While the NB-200 sounded just fine on the road, I couldn't do a serious listening test when the traffic was creating an ambient noise level of 65 to 70 dB SPL. So I brought the NB-200 back to the house and lined it up against two other bike-friendly speakers: the $229 FoxL v2 Platinum (which can be ordered with a $29 bike mount) and the $149 Turtle Shell Wireless Boombox.
At $99, compared to 1.5x that for the Turtle Shell and more than 2x that for the FoxL, all the NB-200 has to do to be competitive is not suck. But not only does it not in any way suck, it actually sounds pretty good. It has a full sound, with decent bass for its size and a slightly rolled-off treble response, with just a trace of edginess in the upper treble. On "Chartreuse," from ZZ Top's La Futura, the NB-200 filled my office with sound and gave me a nice sense of the tune's ferocious groove. It even held its own with heavier material like "Os Abysmi Vei Daath" from extreme metal band Celtic Frost's Monotheist.
More demanding and detailed material such as Steely Dan's "Aja" showed that the NB-200's sound doesn't have much treble detail, but it does sound smooth—a lot smoother, for example, than the treble-heavy Turtle Shell does on the same tune. The FoxL sounds much more hi-fi than the others, with a neutral, flat response that's won it praise from countless audiophiles, but it doesn't sound as full or as loud as the NB-200.
170 Hz to 20 kHz ±8.2 dB on-axis, ±5.6 dB avg 0-30°
85 dB at 1 meter
To measure the quasi-anechoic frequency response of the NB-200, I set it atop a 2-meter stand and placed the microphone at a distance of 1 meter. (Quasi-anechoic measurements eliminate reflections from surrounding objects to simulate measuring in an anechoic chamber.) To create the graph shown here, I spliced the bass response below 200 Hz to the on-axis response (blue trace) and the average of quasi-anechoic measurements of the left channel only taken at 0°, ±10°, ±20°, and ±30° (green trace). I used a Clio FW analyzer in MLS mode for the quasi-anechoic measurements and log chirp mode for close-miking, feeding test signals into the left channel of the NB-200's 3.5mm line input. The quasi-anechoic measurements were smoothed to 1/12th octave.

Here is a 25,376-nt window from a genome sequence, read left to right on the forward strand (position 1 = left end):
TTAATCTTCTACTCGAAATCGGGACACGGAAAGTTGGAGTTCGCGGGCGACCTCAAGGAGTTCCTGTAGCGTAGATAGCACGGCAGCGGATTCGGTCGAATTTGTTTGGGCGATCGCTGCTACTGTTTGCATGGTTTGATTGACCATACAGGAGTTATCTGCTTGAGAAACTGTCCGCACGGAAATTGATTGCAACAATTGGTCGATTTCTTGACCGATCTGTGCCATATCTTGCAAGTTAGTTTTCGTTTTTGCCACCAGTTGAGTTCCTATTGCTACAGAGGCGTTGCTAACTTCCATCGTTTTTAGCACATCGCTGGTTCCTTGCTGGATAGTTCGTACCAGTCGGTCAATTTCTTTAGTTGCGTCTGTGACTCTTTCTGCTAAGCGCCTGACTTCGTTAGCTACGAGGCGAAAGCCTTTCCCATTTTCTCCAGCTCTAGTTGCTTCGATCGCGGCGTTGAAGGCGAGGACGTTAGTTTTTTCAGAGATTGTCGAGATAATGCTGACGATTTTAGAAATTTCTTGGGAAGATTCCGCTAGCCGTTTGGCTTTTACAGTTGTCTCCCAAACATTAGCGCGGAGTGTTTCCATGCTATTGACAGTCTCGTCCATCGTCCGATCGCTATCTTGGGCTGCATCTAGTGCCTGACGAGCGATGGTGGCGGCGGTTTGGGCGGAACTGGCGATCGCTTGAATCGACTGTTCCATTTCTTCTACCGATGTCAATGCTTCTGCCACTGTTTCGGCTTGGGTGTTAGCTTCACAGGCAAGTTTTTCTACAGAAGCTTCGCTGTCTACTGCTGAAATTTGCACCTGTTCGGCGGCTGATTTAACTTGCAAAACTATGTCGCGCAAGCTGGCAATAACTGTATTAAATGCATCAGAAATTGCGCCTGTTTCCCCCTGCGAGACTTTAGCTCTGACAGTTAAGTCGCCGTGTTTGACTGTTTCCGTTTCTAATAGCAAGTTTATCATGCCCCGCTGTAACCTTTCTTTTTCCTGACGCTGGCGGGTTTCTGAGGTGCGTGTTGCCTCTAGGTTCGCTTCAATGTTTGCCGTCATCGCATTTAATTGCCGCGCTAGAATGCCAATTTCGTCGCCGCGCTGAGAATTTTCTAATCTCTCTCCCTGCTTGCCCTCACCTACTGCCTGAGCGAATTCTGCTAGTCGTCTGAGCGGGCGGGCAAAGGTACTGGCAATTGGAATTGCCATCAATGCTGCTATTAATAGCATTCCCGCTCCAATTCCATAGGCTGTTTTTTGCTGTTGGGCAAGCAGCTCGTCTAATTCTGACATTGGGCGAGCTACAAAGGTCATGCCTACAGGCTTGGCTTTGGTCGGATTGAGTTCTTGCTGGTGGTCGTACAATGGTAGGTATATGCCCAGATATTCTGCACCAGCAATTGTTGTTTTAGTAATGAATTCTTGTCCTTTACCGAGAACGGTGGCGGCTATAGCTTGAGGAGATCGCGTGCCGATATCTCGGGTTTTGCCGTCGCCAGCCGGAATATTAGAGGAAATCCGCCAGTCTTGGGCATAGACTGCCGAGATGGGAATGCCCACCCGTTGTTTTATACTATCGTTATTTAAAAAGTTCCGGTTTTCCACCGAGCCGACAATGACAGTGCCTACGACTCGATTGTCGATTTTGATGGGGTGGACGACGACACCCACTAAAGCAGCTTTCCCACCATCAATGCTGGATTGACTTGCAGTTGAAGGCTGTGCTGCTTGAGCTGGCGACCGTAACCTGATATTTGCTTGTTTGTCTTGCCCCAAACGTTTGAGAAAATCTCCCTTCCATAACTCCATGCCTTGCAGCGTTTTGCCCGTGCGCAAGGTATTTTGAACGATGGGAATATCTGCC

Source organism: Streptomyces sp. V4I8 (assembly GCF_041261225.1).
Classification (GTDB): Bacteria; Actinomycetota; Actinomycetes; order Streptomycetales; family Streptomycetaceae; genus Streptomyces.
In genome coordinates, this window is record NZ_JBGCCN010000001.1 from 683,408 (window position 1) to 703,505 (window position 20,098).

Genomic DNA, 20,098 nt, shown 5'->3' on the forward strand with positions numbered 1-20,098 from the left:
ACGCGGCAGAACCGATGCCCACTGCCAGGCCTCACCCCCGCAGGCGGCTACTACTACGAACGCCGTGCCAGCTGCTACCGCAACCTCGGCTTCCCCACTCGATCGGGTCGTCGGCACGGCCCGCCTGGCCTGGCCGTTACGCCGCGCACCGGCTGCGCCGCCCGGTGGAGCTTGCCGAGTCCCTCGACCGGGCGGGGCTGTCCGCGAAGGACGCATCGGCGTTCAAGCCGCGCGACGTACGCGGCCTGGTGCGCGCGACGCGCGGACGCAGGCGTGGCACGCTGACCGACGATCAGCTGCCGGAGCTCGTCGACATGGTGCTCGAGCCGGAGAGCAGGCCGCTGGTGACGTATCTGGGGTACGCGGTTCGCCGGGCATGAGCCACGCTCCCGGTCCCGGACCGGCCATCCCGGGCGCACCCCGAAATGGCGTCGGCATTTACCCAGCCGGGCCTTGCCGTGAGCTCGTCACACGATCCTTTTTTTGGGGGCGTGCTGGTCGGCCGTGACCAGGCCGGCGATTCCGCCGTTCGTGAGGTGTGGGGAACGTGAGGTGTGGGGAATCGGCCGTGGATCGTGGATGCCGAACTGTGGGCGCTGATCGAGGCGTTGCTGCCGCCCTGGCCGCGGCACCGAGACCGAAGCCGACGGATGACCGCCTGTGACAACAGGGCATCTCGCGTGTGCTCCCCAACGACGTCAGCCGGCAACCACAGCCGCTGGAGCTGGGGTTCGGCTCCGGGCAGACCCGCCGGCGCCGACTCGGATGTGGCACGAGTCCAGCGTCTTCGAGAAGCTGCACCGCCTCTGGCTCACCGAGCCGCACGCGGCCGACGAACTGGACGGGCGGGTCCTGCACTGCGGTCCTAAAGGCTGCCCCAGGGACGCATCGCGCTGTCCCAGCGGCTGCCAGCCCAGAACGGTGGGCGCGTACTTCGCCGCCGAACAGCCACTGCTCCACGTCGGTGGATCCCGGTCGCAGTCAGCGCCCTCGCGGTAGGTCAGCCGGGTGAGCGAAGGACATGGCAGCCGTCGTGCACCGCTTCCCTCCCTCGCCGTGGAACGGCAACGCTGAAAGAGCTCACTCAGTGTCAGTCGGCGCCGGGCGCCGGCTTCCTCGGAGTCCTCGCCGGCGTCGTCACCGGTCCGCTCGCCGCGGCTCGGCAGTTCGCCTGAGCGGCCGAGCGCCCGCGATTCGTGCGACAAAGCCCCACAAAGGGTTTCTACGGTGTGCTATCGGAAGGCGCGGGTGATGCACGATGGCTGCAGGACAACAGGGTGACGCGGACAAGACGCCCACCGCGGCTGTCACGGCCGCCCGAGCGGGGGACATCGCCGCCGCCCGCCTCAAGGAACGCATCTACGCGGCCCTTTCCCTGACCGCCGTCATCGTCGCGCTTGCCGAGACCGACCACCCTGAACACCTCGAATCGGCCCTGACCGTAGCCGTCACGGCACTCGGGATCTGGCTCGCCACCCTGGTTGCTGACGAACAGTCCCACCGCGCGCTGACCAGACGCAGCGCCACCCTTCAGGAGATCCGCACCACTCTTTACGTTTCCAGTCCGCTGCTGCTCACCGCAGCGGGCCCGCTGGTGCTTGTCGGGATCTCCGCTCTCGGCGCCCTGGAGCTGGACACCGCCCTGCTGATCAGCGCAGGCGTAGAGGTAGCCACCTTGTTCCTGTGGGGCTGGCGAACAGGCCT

From the standpoint of frequency response, the NB-200's sort of "got it where it counts." Between 200 Hz and 10 kHz, it's pretty close to flat, with a -1.5 to -3 dB dip between 1.5 and 6 kHz being its only major audible flaw. (That dip centered at 2.4 kHz is probably too narrow to be audible, and that big resonance centered at 18 kHz is too high in frequency to be audible.) The response is even smoother off-axis. There's not much bass, but I'm betting that dip between 1.5 and 6 kHz is what keeps the NB-200 from sounding bright.
In my MCMäxxx™ test, in which I crank up Mötley Crüe’s “Kickstart My Heart” until it sounds distorted then back off just slightly and record the C-weighted average SPL at 1 meter, the NB-200 romped and stomped, playing about 3 dB louder on average than the FoxL and 6 dB louder than the Turtle Shell. Incidentally, the NB-200 still sounds good even when you crank it all the way up.
At $99, the NB-200 is a great deal, not only in a bike speaker but also in a portable Bluetooth speaker. It can play loud enough to fill a hotel room while still sounding good, and its bike-oriented feature set makes it a terrific training companion.
Brent Butterworth and Geoff Morrison combine their years of gear testing and knowledge in one überblog of irreverence and techiness.
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